This is not an endorsement of the current New Zealand flag. This is simply accepting that for the time being the New Zealand people have decided that the Union Jack + 4 Stars of the Southern Cross shall be the New Zealand flag.
The time for changing the flag is coming. This was not it for several reasons, not least key voting constituencies were not having a bar of a new flag, but also because there seemed to be something quite artificial about the manner in which it was done.
We might not know the full rationale that led Prime Minister John Key to think that there would be a good sound case for changing the flag. However, we do know that in the years and months proceeding it, there was a determined and persistently strong chorus of resistance that the Prime Minister ended up not being able to ignore. It came from all corners of society, from fellow National party members, to war vets and even to those barely old enough to vote, but old enough none the less to realize the importance attached to the flag.
Although the Prime Minister may have gotten it wrong this, as many think he did, Mr Key may have set off something larger in terms of constitutional change whose full impact might not be known for several years. This something – whatever it maybe – may end up being the true legacy of an otherwise unspectacular Prime Minister.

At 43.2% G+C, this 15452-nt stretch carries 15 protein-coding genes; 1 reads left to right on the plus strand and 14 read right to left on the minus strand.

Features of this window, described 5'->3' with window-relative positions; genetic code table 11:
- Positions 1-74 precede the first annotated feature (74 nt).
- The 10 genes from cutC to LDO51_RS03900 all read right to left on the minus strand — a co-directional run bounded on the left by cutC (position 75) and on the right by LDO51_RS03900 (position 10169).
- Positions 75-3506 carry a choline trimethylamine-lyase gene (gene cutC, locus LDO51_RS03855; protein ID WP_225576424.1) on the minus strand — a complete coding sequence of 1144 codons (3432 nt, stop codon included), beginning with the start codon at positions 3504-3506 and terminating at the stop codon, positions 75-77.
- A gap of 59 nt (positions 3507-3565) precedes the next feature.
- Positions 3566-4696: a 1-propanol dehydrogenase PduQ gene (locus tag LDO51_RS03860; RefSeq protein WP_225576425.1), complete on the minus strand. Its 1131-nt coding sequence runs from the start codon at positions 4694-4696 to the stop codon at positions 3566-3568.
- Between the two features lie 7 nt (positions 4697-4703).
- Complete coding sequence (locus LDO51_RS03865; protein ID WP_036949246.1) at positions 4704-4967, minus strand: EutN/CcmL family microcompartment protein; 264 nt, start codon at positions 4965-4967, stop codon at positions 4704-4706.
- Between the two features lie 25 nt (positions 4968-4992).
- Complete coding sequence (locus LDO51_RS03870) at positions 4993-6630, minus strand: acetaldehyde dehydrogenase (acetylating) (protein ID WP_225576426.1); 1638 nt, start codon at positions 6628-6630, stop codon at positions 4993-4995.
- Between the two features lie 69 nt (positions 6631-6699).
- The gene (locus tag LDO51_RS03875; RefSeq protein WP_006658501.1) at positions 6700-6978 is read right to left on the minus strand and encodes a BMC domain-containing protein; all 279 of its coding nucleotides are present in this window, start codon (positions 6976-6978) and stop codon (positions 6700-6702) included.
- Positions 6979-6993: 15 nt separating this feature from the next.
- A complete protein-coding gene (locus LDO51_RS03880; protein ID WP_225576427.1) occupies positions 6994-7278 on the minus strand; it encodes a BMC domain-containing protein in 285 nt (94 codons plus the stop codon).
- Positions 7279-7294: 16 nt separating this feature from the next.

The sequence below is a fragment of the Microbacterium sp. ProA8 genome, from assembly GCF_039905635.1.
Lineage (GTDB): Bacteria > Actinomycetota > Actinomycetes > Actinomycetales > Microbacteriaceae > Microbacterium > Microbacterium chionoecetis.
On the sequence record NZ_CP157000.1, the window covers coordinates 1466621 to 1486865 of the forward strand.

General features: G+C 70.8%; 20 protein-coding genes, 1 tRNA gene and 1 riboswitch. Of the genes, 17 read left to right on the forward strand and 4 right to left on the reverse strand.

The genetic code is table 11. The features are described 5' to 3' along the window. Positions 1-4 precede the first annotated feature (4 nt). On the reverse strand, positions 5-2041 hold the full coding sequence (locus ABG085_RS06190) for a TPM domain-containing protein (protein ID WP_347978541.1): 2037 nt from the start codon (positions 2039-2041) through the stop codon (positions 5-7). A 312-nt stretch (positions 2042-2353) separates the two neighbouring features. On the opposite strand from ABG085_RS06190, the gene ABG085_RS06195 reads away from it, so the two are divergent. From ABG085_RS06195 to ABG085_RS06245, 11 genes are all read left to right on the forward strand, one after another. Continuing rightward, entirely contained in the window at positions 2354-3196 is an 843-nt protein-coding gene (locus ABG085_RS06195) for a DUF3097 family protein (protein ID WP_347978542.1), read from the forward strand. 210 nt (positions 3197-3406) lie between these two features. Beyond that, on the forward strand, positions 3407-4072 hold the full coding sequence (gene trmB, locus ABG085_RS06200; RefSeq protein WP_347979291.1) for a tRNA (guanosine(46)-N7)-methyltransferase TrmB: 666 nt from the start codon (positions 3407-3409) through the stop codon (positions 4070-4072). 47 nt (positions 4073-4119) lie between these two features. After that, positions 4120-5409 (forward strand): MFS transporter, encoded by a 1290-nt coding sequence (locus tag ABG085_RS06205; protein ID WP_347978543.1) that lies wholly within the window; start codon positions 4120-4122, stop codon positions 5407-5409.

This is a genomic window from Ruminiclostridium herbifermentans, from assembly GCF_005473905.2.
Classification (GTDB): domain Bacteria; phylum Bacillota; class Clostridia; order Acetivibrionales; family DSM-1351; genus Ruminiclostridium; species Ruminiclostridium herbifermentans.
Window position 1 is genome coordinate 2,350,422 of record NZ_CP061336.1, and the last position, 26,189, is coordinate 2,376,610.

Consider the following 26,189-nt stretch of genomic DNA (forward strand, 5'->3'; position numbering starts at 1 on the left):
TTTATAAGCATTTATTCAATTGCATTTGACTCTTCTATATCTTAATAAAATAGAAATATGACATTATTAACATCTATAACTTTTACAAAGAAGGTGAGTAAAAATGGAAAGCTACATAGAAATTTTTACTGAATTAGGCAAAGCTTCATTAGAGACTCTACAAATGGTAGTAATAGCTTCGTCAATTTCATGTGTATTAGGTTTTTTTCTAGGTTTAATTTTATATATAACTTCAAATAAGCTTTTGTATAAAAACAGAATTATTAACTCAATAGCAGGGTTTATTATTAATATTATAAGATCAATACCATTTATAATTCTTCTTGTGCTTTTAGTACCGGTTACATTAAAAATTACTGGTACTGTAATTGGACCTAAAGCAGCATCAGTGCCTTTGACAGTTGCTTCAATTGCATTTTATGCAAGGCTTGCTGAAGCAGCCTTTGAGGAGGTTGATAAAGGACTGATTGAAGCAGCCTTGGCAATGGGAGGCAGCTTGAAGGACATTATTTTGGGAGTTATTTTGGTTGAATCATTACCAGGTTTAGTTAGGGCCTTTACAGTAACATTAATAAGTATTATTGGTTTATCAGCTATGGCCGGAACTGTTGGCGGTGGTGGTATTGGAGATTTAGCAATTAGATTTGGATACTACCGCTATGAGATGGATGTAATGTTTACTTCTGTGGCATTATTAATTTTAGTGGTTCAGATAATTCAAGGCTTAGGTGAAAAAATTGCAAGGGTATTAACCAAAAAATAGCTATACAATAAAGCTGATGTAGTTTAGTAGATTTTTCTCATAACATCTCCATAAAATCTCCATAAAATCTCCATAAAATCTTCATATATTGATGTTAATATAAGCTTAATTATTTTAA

For me it was the links to Britannia and the acknowledgement that the wartime generation fought and died for this flag. It was an acknowledgement that under this flag, although the Silver Fern is imprinted on New Zealand graves overseas, 30,000 men and women in two world wars and a host of smaller conflicts went to war under it and did not come back under it. I cannot ignore that.
But eventually that generation will die out. And sometime between now and then, the ultimate symbol of Britannia that New Zealanders fought and died for, the Queen of England will die too. As a figurehead of the monarchy who grew in stature and saw off some of the most challenging post war issues in Britain, the Queen as much as the Union Jack in the corner of the flag was – and still is – a link back to a place that some call the Motherland or the Fatherland.
When that connection is severed – it might be tomorrow or another decade and a half – I will acknowledge the departure of the link between New Zealand and the British Empire, for the Union Jack will then be redundant. It will be a part of yesteryear, just like the old naval ensign. That time is coming, but this was not it.
So, enjoy this flag whilst it lasts because when change eventually comes, even the traditionalists are going to have a hard time stopping the tide.